Polaris Pack Me Jacket & Torsion Shirt
All of this week I've been reviewing Polaris Bikewear suitable for the winter (Monday - Cadence Bob Tights, Tue - RBS Overshoes, Wed - Blitz Gloves, Thu - Windsheer Windproof Jersey). As it's Friday here are two items: The RBS Pack Me Jacket (£55.00), and the Torsion Shirt (£29.99).
The RBS Pack Me Jacket is a light weight windproof shell. It's not designed to keep the rain off whilst riding the Fred Whitton, but as a low volume packable layer that will fit into a rear jersey pocket and be available whilst on a ride should the temperature drop, or you need it for a long descent. There are certainly lighter items on the market, but this one feels like a good combination of robust and practical. It's a combination of blue, black and high viz, with further reflective print and patterns, meaning that it's by far the most striking of all the Polaris kit I have reviewed, and is highly visible both during the day, and at night. It features a full length zip down the front, but no hood (no need on cycling kit as you ought to be wearing a helmet). There's a large zipped pocket on the back, but be aware that it is not waterproof. The cuffs and waistline are both elasticated, with the back side cut low, to keep your lower back out of the wind.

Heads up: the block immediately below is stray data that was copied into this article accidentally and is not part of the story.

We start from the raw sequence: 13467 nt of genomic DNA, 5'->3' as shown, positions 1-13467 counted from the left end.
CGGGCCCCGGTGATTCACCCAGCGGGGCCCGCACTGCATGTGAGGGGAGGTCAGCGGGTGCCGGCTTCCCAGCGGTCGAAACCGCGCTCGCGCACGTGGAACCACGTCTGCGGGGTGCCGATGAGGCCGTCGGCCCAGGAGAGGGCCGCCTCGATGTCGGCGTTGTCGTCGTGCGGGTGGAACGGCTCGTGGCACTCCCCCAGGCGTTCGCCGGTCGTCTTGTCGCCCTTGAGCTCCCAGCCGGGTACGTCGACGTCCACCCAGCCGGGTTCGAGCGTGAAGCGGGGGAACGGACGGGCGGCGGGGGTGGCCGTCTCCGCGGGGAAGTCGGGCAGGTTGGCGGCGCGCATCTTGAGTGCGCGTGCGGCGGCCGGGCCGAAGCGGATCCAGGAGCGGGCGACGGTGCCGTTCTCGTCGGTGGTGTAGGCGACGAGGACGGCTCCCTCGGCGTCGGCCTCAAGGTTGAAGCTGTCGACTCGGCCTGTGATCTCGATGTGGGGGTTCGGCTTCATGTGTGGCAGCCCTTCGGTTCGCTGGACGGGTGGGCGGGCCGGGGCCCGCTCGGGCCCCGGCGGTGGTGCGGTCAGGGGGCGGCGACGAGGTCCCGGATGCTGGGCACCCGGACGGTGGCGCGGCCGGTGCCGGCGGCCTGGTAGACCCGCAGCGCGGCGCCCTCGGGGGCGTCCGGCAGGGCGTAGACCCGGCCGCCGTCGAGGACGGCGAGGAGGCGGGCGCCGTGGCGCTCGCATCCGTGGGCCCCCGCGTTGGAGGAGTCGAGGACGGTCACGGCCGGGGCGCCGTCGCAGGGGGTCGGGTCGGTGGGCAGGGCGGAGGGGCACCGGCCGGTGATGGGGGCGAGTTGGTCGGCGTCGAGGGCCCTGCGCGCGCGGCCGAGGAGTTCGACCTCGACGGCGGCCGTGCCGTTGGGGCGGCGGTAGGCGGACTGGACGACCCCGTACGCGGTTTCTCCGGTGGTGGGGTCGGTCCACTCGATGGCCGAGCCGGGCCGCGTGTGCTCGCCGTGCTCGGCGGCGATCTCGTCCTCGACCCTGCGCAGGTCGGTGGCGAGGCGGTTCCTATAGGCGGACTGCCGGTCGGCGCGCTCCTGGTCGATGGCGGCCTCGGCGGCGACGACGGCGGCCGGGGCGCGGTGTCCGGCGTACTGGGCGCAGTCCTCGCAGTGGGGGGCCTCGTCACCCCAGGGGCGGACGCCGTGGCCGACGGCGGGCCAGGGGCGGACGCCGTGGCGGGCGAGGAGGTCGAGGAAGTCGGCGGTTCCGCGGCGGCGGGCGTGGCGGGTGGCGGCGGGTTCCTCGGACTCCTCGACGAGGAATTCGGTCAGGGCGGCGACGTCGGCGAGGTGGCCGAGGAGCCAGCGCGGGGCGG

And last, but not least is the Torsion Shirt. With no rear pockets, or front zip, this is purely a winter item, for use underneath other layers. In my case I have been wearing it under the Windsheer Jersey, which has both zip and pockets. The Torsion shirt is essentially a highly fitted thermal layer, with a low back edge to keep your lower back warm. It's made of a tubular construction which means fewer seams, and therefore fewer potential rubbing points, particularly important as it is designed to be worn very close to the skin. Reading the technical blurb it sounds impressive, with it's muscle mapping, and perspiration wicking. In practice I've found it to be very comfortable indeed, which is perhaps the most important factor of all, and a testament to its technical make-up.
See also this review of some junior Polaris cycling kit